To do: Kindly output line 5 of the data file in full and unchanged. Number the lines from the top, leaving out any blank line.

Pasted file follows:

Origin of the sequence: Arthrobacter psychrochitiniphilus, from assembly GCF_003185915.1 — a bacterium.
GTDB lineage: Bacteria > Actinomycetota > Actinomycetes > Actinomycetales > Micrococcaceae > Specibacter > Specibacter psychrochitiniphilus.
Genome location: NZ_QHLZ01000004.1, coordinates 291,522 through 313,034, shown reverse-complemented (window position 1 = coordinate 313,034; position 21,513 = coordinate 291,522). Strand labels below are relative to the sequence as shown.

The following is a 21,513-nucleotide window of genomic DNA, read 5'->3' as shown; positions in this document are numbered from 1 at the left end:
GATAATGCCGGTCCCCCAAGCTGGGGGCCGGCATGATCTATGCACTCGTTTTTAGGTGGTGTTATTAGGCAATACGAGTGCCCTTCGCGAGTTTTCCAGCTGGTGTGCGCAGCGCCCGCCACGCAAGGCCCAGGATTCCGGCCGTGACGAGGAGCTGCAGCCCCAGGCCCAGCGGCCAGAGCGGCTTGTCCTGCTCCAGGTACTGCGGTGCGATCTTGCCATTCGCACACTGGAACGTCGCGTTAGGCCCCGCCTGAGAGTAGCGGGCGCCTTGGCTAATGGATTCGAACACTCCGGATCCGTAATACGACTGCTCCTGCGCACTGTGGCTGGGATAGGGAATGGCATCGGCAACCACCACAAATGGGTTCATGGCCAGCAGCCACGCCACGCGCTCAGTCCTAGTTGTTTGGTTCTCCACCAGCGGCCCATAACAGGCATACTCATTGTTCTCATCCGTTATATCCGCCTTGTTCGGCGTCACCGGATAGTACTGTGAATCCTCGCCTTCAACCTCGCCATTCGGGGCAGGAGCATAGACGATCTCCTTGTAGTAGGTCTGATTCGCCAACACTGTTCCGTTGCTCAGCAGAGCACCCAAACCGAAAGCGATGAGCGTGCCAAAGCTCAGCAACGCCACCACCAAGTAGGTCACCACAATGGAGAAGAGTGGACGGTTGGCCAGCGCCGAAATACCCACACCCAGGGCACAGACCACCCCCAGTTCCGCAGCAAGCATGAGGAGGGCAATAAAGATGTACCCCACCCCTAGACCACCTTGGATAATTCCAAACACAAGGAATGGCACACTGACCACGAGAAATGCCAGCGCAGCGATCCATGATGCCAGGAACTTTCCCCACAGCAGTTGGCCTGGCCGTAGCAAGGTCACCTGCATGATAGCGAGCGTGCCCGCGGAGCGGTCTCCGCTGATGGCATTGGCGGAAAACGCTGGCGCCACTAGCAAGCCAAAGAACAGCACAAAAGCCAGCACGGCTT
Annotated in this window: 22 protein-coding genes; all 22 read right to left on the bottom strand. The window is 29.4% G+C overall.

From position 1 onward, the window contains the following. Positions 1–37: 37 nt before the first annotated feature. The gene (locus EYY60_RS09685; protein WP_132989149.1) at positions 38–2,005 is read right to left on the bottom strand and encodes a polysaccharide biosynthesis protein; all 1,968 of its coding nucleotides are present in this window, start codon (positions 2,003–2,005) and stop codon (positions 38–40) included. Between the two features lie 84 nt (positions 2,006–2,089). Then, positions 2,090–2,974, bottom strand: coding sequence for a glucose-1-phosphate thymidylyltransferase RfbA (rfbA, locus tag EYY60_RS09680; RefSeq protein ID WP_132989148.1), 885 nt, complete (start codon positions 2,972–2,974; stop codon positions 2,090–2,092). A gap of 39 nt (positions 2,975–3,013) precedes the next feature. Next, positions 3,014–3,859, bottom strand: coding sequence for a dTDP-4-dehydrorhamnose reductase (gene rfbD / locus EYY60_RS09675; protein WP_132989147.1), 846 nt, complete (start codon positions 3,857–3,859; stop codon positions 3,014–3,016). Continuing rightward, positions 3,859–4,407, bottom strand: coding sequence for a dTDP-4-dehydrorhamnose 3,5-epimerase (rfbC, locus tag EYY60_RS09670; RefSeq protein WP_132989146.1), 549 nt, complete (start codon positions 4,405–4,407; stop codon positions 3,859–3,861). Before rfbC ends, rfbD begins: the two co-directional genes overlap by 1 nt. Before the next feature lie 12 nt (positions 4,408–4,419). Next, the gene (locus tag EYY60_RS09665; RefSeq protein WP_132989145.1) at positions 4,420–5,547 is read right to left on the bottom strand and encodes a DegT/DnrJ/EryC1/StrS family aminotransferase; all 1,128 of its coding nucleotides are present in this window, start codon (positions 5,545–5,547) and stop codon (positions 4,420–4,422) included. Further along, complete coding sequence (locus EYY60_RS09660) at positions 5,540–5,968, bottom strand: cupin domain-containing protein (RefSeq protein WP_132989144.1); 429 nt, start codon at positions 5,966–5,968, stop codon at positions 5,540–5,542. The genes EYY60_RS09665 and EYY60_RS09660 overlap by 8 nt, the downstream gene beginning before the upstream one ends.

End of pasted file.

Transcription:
GATAATGCCGGTCCCCCAAGCTGGGGGCCGGCATGATCTATGCACTCGTTTTTAGGTGGTGTTATTAGGCAATACGAGTGCCCTTCGCGAGTTTTCCAGCTGGTGTGCGCAGCGCCCGCCACGCAAGGCCCAGGATTCCGGCCGTGACGAGGAGCTGCAGCCCCAGGCCCAGCGGCCAGAGCGGCTTGTCCTGCTCCAGGTACTGCGGTGCGATCTTGCCATTCGCACACTGGAACGTCGCGTTAGGCCCCGCCTGAGAGTAGCGGGCGCCTTGGCTAATGGATTCGAACACTCCGGATCCGTAATACGACTGCTCCTGCGCACTGTGGCTGGGATAGGGAATGGCATCGGCAACCACCACAAATGGGTTCATGGCCAGCAGCCACGCCACGCGCTCAGTCCTAGTTGTTTGGTTCTCCACCAGCGGCCCATAACAGGCATACTCATTGTTCTCATCCGTTATATCCGCCTTGTTCGGCGTCACCGGATAGTACTGTGAATCCTCGCCTTCAACCTCGCCATTCGGGGCAGGAGCATAGACGATCTCCTTGTAGTAGGTCTGATTCGCCAACACTGTTCCGTTGCTCAGCAGAGCACCCAAACCGAAAGCGATGAGCGTGCCAAAGCTCAGCAACGCCACCACCAAGTAGGTCACCACAATGGAGAAGAGTGGACGGTTGGCCAGCGCCGAAATACCCACACCCAGGGCACAGACCACCCCCAGTTCCGCAGCAAGCATGAGGAGGGCAATAAAGATGTACCCCACCCCTAGACCACCTTGGATAATTCCAAACACAAGGAATGGCACACTGACCACGAGAAATGCCAGCGCAGCGATCCATGATGCCAGGAACTTTCCCCACAGCAGTTGGCCTGGCCGTAGCAAGGTCACCTGCATGATAGCGAGCGTGCCCGCGGAGCGGTCTCCGCTGATGGCATTGGCGGAAAACGCTGGCGCCACTAGCAAGCCAAAGAACAGCACAAAAGCCAGCACGGCTT